Sinn Féin’s Northern Ireland First Minister Michelle O’Neill has accused Boris Johnson of “misleading the DUP” and aiding the party in preventing the formation of a new executive.
O’Neill took part in a 45-minute meeting with the UK prime minister yesterday, which he described as a “difficult” and “strong” exchange of ideas.
He said the DUP was undermining the Northern Ireland Protocol in an effort to prevent the formation of a new Northern Ireland government and that Boris Johnson was backing the party’s actions.
“There is only one party which is preventing the formation of an executive after the election,” she said.
“We have contested that election, received our results 11 days ago and since then we are being denied the opportunity to be an executive and begin to respond to life crises, the cost of additional health services and the DUP that Everyone is stopping and they are being supported by Boris Johnson and it was very important that he heard it loud and clear.
Speaking on RTE Morning Ireland programme, Ms O’Neill said Boris Johnson had taken “choreographed steps” to “give DUP cover”.
He said his action was not acceptable because the people of Northern Ireland have voted for all parties in the state to work together.
Ms O’Neill said Mr Johnson would plan to “break international law” today “to make matters worse”.
She said Mr Johnson explained yesterday that his government intended to “override” the protocol and negotiate in parallel with EU officials.
“This is not the way to do business. This is not the way to get an agreed way forward. Of course with political will… issues can be resolved with protocol but it involves engagement between two negotiators in this scenario and Discussions are involved, which are the British Government and the European Commission, but unfortunately… the British Government is going down this route of threatening to legislate to nullify an international agreement,” she said.
Ms O’Neill said the UK government was entering “very dangerous territory” and that Northern Ireland would suffer if a UK-EU trade war broke out.
Speaking on the same event, European Commissioner for Financial Stability Mairead McGuinness said there has been a lot of “spin” on the part of the UK government, but there is political will on the part of the EU to address issues with the protocol.
She said “hidden threats” do “very little” to help the people of Northern Ireland and hoped the UK leader would not announce “tough unilateral action” today.
However, about the possibility of sanctions if the UK breaches the agreement, Ms McGuinness said the EU “won’t start talking trade wars”.
It comes as the UK’s foreign secretary is expected to announce her intention to bring forward legislation on Northern Ireland that covers parts of the UK’s post-Brexit trade deal.
It is understood Liz Truss will make the announcement in a statement to the Commons after a plenary cabinet meeting today, in an effort to restore power-sharing in the region.
Controversy over the Northern Ireland Protocol has stymied efforts to form a new executive in Stormont, with the Democratic Unionist Party refusing to join the administration until its concerns over the arrangements are addressed.
The majority of legislators in Stormont’s newly elected assembly represent parties that support maintaining the protocol, with many arguing that the arrangement protects the region from some of the negative economic consequences of Brexit.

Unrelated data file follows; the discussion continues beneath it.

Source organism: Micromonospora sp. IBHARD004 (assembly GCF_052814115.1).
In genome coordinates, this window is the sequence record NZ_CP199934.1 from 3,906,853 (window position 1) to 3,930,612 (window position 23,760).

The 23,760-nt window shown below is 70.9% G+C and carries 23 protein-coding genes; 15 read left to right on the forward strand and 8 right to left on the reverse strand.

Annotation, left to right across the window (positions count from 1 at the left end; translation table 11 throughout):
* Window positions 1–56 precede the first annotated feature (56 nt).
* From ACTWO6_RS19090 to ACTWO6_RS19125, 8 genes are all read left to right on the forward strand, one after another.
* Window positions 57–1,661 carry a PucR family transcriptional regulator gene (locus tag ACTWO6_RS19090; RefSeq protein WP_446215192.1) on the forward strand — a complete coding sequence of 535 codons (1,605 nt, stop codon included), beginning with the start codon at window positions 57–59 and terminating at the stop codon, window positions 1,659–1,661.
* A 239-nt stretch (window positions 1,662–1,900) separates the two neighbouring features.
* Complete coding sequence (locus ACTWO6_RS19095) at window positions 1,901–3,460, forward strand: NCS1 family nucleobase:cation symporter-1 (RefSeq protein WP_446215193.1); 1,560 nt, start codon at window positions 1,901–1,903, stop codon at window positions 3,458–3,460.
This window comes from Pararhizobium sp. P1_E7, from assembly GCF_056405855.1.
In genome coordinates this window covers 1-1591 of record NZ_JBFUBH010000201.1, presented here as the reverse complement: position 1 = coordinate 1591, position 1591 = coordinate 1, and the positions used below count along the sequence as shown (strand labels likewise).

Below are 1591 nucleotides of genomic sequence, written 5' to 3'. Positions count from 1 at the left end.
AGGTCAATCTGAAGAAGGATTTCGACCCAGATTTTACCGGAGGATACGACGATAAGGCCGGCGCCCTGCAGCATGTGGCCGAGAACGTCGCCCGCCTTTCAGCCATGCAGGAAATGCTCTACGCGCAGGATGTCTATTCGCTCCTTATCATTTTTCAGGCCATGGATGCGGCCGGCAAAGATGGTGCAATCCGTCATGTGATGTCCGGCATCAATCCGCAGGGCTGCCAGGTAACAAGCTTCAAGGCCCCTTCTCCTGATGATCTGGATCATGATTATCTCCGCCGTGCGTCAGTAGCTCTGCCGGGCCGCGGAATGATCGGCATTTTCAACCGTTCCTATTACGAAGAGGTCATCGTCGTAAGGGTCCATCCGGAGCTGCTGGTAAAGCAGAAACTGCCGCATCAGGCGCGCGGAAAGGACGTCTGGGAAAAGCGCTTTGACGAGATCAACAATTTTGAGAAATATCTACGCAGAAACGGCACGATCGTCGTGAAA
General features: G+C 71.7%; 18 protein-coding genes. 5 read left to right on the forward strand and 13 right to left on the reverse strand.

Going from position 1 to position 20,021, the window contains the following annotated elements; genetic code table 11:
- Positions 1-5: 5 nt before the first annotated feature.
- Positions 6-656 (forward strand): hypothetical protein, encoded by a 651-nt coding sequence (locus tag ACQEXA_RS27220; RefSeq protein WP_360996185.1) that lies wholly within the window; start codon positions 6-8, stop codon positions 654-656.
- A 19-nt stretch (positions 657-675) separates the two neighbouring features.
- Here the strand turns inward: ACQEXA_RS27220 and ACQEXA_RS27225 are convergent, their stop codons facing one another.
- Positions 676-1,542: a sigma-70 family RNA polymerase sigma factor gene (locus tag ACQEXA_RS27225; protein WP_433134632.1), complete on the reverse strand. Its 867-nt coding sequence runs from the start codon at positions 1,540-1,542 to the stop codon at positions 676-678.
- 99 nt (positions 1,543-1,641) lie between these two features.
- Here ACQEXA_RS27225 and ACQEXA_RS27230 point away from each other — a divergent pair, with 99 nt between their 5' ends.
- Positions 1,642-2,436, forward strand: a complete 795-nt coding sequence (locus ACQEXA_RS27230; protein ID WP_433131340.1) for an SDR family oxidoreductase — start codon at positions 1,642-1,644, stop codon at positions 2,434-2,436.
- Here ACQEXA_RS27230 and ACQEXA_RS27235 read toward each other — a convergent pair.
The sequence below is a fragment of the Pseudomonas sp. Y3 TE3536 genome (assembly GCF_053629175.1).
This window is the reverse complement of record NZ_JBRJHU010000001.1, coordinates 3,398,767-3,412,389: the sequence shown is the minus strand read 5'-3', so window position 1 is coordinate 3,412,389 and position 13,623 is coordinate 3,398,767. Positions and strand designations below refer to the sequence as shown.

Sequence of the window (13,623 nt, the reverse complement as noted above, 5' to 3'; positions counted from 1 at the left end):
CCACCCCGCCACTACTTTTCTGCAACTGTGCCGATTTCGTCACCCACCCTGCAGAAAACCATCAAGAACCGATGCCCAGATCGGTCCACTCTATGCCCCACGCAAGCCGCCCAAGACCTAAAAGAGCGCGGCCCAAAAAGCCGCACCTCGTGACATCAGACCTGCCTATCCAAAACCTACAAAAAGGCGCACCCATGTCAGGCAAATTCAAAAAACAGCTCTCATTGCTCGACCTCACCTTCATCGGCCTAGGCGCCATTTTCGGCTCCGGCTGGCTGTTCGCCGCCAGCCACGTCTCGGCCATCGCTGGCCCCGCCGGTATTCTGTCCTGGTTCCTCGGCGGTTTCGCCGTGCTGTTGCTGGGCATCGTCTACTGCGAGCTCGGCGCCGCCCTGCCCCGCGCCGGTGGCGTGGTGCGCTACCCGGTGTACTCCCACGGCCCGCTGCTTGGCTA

They also point out that traders in Northern Ireland tend to sell in the EU Single Market as a major advantage of the protocol.
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The move to rewrite parts of the deal could risk a trade war with the EU.
But a UK Foreign Office source said “it is not about choosing a fight with the EU”, adding that Ms Truss’s priority is to maintain the Good Friday agreement.
“They are inspired by the peace process and working in the interests of Northern Ireland,” he said.
It is understood Ms Truss’s ambition is to have legislation in parliament within a few weeks and certainly before the summer.
But the supposed overwhelming preference remains a negotiated solution.
The Global Britain (Strategy) Committee, which considers matters relating to the UK’s business priorities, will meet first today, followed by the full Cabinet, before Ms Truss makes her statement to the Commons.
Last evening, the UK Foreign Secretary met with Irish Foreign Minister Simon Coveney and the Vice President of the European Commission, Maros Sefkovic.
In both, Ms Truss said she underscored the importance of upholding the Good Friday Agreement and re-establishing the Northern Ireland Executive.
Mr Sefkovic later said that engaging with the “flexibility” offered by the EU would be preferable to acting unilaterally on the protocol.
He tweeted: “By political will, practical issues arising from the implementation of the Protocol in Northern Ireland can be resolved.
“Joining us on the flexibility we provide would be a better approach than unilateral action. We are ready to play our part right from the start.”
It comes after the UK Prime Minister traveled to Belfast to meet with leaders of the Stormont parties in an attempt to secure progress.
He also used Monday’s visit to issue a warning to Brussels that Britain was ready to unilaterally rewrite the terms of the Brexit deal signed by him.
Mr Johnson described that plan as an “insurance” policy if a new deal with the EU could not be struck.
The threat of unilateral action in European capitals has already loomed large, with EU leaders urging the UK government to participate fully in talks.
Yesterday Taoiseach Michael Martin said the only way to resolve the dispute was through “adequate talks” between Britain and the EU.
Additional reporting by PA.